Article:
Apple’s latest generation big core CPU design inside of the A14 is codenamed “Firestorm”, following up last year’s “Lightning” microarchitecture inside of the Apple A13. The new Firestorm core and its years long pedigree from continued generational improvements lies at the heart of today’s discussion, and is the key part as to how Apple is making the large jump away from Intel x86 designs to their own in-house SoCs.
The above diagram is an estimated feature layout of Apple’s latest big core design – what’s represented here is my best effort attempt in identifying the new designs’ capabilities, but certainly is not an exhaustive drill-down into everything that Apple’s design has to offer – so naturally some inaccuracies might be present.
What really defines Apple’s Firestorm CPU core from other designs in the industry is just the sheer width of the microarchitecture. Featuring an 8-wide decode block, Apple’s Firestorm is by far the current widest commercialized design in the industry. IBM’s upcoming P10 Core in the POWER10 is the only other official design that’s expected to come to market with such a wide decoder design, following Samsung’s cancellation of their own M6 core which also was described as being design with such a wide design.
Other contemporary designs such as AMD’s Zen(1 through 3) and Intel’s µarch’s, x86 CPUs today still only feature a 4-wide decoder designs (Intel is 1+4) that is seemingly limited from going wider at this point in time due to the ISA’s inherent variable instruction length nature, making designing decoders that are able to deal with aspect of the architecture more difficult compared to the ARM ISA’s fixed-length instructions. On the ARM side of things, Samsung’s designs had been 6-wide from the M3 onwards, whilst Arm’s own Cortex cores had been steadily going wider with each generation, currently 4-wide in currently available silicon, and expected to see an increase to a 5-wide design in upcoming Cortex-X1 cores.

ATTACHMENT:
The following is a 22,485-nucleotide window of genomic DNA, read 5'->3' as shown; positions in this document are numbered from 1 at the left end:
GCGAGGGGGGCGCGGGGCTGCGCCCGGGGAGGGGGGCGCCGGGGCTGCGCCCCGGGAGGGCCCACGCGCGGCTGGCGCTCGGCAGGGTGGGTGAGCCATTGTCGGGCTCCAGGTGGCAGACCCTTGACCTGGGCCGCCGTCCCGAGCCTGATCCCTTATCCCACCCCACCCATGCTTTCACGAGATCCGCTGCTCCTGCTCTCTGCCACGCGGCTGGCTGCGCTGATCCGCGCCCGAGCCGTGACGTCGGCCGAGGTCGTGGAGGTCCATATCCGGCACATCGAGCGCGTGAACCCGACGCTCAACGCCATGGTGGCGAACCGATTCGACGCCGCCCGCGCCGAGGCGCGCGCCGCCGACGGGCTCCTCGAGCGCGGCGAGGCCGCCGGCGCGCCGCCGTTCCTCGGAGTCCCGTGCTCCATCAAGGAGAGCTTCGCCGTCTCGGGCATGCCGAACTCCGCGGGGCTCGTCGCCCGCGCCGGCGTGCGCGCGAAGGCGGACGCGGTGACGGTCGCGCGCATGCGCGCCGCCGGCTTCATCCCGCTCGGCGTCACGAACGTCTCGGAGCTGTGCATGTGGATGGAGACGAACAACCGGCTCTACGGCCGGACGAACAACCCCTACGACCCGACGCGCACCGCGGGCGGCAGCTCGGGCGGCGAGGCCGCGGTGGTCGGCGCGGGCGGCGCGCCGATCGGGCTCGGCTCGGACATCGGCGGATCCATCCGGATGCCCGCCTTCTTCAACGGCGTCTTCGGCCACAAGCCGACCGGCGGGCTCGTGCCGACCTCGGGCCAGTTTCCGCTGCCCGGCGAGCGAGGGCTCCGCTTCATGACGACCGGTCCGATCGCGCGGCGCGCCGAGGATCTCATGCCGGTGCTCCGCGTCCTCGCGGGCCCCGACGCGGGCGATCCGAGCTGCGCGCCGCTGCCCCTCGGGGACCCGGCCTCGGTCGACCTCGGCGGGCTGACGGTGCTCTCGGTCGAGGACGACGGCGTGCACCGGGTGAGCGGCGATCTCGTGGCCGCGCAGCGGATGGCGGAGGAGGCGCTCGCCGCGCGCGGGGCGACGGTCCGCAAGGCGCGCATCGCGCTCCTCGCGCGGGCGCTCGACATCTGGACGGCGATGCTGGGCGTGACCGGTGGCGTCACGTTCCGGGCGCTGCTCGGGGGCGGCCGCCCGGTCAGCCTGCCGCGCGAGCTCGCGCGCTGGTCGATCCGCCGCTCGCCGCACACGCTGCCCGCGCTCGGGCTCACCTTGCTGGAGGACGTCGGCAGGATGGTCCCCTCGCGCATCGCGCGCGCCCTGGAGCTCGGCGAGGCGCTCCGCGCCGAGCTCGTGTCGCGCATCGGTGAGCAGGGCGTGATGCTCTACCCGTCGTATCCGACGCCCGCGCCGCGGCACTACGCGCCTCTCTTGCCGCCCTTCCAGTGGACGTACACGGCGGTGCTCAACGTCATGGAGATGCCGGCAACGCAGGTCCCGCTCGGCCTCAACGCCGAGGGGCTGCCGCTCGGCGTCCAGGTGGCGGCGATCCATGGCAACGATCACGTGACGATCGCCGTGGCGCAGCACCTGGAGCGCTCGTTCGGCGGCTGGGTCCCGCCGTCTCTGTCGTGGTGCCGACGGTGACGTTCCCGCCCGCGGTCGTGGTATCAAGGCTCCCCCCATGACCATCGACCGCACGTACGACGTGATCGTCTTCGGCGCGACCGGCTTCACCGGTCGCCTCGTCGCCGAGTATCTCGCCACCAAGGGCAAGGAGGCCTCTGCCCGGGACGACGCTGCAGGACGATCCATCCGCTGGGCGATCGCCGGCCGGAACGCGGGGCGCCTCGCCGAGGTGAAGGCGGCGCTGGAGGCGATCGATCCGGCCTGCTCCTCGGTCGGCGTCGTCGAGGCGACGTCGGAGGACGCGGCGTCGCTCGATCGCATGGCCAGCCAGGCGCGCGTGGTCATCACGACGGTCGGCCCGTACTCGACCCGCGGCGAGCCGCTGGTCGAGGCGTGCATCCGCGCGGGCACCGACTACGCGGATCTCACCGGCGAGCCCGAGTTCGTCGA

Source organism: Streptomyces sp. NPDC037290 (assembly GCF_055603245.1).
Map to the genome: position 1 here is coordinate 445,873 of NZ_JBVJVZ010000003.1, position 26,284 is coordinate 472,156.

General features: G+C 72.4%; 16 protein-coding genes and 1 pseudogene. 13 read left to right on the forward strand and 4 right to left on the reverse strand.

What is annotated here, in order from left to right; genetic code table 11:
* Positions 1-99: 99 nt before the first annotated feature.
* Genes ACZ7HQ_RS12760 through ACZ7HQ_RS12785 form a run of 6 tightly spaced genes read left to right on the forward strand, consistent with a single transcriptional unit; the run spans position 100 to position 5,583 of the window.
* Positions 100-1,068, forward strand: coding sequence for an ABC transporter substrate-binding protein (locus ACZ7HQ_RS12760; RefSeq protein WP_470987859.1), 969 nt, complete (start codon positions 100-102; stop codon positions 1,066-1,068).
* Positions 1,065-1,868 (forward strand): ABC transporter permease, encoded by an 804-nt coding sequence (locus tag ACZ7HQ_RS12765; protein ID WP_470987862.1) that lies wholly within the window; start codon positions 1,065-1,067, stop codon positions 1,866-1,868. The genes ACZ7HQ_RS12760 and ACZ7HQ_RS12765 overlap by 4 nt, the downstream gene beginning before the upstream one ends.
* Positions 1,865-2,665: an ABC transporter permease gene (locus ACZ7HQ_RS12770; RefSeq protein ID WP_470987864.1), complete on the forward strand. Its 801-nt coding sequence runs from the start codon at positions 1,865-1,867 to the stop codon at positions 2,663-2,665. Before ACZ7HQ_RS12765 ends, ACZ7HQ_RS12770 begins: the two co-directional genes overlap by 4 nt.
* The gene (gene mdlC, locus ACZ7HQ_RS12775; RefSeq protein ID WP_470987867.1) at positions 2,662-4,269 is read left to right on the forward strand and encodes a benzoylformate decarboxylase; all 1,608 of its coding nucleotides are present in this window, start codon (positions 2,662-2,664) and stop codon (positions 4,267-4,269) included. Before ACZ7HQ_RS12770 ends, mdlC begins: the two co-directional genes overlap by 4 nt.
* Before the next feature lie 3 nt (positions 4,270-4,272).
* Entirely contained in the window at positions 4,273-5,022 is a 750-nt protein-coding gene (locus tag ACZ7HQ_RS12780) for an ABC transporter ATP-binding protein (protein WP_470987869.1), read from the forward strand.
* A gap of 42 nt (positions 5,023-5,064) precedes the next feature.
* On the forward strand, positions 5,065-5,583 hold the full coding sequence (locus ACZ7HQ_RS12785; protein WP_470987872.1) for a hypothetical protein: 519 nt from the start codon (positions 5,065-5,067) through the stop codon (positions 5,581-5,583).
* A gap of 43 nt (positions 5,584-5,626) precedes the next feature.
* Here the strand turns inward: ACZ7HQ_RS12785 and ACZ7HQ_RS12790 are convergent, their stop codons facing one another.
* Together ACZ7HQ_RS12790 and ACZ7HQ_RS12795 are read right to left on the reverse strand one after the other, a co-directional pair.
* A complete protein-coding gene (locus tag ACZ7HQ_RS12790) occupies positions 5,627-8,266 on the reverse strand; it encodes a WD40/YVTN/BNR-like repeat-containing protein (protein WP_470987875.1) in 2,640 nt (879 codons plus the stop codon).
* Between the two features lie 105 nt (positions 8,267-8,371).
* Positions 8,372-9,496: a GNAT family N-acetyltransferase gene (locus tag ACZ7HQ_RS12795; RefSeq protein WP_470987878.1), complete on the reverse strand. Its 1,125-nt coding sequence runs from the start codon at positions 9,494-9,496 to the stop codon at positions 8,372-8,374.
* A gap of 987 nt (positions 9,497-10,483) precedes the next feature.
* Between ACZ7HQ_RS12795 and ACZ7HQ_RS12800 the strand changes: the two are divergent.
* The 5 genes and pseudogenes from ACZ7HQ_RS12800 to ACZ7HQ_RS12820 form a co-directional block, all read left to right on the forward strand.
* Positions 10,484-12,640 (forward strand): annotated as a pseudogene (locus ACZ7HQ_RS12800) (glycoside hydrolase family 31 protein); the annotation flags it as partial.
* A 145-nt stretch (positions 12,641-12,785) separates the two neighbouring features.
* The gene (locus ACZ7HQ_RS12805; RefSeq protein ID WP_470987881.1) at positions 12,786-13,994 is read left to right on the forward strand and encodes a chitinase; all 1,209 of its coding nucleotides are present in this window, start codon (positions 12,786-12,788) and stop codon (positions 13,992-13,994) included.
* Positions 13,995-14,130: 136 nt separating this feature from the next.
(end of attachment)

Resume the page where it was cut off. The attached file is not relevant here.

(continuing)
Apple’s microarchitecture being 8-wide actually isn’t new to the new A14. I had gone back to the A13 and it seems I had made a mistake in the tests as I had originally deemed it a 7-wide machine. Re-testing it recently, I confirmed that it was in that generation that Apple had upgraded from a 7-wide decode which had been present in the A11 and 12.
One aspect of recent Apple designs which we were never really able to answer concretely is how deep their out-of-order execution capabilities are. The last official resource we had on the matter was a 192 figure for the ROB (Re-order Buffer) inside of the 2013 Cyclone design. Thanks again to Veedrac’s implementation of a test that appears to expose this part of the µarch, we can seemingly confirm that Firestorm’s ROB is in the 630 instruction range deep, which had been an upgrade from last year’s A13 Lightning core which is measured in at 560 instructions. It’s not clear as to whether this is actually a traditional ROB as in other architectures, but the test at least exposes microarchitectural limitations which are tied to the ROB and behaves and exposes correct figures on other designs in the industry. An out-of-order window is the amount of instructions that a core can have “parked”, waiting for execution in, well, out of order sequence, whilst the core is trying to fetch and execute the dependencies of each instruction.